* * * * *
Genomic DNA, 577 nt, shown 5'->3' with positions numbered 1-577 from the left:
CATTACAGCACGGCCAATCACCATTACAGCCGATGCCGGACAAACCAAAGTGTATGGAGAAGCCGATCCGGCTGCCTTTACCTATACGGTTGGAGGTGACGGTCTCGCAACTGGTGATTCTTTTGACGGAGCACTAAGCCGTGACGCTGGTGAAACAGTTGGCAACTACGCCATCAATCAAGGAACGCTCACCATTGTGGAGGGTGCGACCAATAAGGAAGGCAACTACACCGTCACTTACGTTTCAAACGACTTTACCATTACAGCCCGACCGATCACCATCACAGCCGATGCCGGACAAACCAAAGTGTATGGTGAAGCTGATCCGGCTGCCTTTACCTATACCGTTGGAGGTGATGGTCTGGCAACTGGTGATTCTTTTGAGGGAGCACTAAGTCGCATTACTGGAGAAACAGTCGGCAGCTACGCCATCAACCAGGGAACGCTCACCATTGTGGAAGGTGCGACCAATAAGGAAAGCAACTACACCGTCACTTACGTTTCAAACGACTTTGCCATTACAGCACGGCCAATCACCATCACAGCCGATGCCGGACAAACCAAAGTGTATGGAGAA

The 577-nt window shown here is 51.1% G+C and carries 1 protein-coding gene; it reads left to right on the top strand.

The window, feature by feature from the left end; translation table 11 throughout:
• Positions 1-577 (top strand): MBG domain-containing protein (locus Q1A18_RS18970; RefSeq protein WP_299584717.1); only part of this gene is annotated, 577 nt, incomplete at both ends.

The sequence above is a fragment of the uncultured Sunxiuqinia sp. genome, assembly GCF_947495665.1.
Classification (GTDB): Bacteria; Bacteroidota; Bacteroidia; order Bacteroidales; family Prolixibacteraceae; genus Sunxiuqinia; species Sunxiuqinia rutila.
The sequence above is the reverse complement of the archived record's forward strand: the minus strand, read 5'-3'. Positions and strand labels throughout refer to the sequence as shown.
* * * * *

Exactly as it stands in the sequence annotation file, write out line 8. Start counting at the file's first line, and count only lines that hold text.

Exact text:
The sequence above is the reverse complement of the archived record's forward strand: the minus strand, read 5'-3'. Positions and strand labels throughout refer to the sequence as shown.